Cider Fact

"My favorite apple? The last one I ate."

Tom Burford, Nurseryman and author of Apples: A Catalog of International Varieties

Chuck and Diane Flynt in a rare moment of repose.

Our Story

"She treats her trees like individuals"–a neighboring farmer accuses apple grower and cidermaker Diane Flynt of lavishing too much attention on her orchard, but high quality fruit and carefully crafted cider are the goals at Foggy Ridge Cider.

Malus domestica, the cultivated apple, has always intertwined with human life. The Romans brought the domestic apple to England; colonists took cultivated apples to America as early as 1623. In colonial America fermented cider was the drink of choice. John Adams attributed his health and long life to a tankard of cider before breakfast. Thomas Jefferson was famous for the champagne-like cider he created from the Virginia Hewe's Crab. Up until the early 20th century most rural root cellars held a cask or two of "Sunday Cider".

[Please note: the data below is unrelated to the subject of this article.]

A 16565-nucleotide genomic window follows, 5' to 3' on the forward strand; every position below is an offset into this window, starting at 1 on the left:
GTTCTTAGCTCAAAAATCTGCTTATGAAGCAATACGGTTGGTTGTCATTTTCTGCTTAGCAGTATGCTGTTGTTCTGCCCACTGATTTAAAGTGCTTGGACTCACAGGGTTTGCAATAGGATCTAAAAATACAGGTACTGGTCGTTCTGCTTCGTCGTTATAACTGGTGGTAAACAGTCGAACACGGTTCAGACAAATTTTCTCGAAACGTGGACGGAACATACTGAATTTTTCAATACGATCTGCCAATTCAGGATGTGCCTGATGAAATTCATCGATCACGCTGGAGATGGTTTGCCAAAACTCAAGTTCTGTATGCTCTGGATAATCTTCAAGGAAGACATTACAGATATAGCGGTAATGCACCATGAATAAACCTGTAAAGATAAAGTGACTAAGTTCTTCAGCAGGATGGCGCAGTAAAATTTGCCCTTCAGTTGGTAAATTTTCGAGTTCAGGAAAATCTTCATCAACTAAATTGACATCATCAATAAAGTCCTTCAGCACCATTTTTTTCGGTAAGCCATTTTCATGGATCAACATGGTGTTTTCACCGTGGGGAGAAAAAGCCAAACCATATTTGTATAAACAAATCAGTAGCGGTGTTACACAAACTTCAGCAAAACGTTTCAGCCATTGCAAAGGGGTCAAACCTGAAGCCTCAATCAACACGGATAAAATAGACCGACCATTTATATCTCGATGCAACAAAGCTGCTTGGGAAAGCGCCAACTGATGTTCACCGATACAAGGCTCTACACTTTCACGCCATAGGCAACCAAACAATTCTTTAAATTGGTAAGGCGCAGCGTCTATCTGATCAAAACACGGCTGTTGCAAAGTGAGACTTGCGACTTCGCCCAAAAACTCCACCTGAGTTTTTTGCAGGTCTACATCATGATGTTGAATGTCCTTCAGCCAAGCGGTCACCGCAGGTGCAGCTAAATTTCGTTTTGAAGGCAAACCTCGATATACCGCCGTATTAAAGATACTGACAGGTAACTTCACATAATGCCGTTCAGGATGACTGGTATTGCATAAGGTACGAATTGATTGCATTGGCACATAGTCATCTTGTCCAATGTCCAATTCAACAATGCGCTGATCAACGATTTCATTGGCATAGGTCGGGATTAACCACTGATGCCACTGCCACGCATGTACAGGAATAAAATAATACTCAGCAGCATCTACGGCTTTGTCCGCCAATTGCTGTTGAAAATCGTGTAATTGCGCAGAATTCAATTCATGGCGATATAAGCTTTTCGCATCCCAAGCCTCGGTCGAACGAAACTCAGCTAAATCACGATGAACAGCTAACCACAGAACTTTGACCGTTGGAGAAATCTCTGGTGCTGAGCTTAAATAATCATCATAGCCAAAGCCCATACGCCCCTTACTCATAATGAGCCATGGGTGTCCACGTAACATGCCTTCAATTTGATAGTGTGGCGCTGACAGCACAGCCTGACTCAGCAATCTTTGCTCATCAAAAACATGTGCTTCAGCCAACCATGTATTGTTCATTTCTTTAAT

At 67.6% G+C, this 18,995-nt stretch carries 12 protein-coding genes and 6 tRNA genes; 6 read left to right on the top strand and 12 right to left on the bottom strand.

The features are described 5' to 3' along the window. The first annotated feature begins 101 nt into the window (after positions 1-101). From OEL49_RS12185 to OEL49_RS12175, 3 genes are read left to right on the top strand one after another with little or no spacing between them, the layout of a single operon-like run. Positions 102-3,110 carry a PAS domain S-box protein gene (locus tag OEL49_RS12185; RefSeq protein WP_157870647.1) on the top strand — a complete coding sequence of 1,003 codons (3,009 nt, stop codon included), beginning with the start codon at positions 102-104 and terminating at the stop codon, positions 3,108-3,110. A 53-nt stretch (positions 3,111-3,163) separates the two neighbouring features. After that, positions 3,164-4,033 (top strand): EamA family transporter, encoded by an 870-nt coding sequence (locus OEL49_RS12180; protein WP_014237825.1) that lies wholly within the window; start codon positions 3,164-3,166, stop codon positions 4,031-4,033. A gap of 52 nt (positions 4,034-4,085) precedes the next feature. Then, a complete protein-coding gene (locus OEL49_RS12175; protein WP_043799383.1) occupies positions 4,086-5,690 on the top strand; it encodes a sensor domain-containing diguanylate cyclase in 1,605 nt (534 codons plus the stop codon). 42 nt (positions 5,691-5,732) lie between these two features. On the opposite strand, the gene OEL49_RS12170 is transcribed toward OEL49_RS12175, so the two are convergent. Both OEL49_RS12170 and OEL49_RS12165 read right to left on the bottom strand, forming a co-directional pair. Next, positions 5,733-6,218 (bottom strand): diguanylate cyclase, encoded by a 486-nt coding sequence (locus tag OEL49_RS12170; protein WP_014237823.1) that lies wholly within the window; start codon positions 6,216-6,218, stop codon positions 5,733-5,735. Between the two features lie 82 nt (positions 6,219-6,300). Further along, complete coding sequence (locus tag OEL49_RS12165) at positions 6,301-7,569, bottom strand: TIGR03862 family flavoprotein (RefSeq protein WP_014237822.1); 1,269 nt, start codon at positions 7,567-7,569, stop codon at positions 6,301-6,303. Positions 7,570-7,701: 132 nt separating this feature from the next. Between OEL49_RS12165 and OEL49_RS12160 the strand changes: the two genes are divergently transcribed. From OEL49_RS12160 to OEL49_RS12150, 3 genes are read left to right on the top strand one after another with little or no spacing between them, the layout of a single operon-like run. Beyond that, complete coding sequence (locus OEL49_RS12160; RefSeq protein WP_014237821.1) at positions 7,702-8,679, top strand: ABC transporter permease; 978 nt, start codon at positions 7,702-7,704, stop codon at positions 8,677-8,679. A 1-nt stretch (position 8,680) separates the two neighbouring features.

At Foggy Ridge Cider we aim to revive the artisan cidermaking tradition, and improve on the model with modern cidermaking tools. We harvest ripe cider apples (all chosen for their balance of tannin, acid and complex flavors) from our three orchards and craft small batches of carefully selected cider blends. Each season is different, and our ciders vary from year to year. We are intimately involved in all aspects of the orchard and Cider House from grafting and pruning to picking and blending.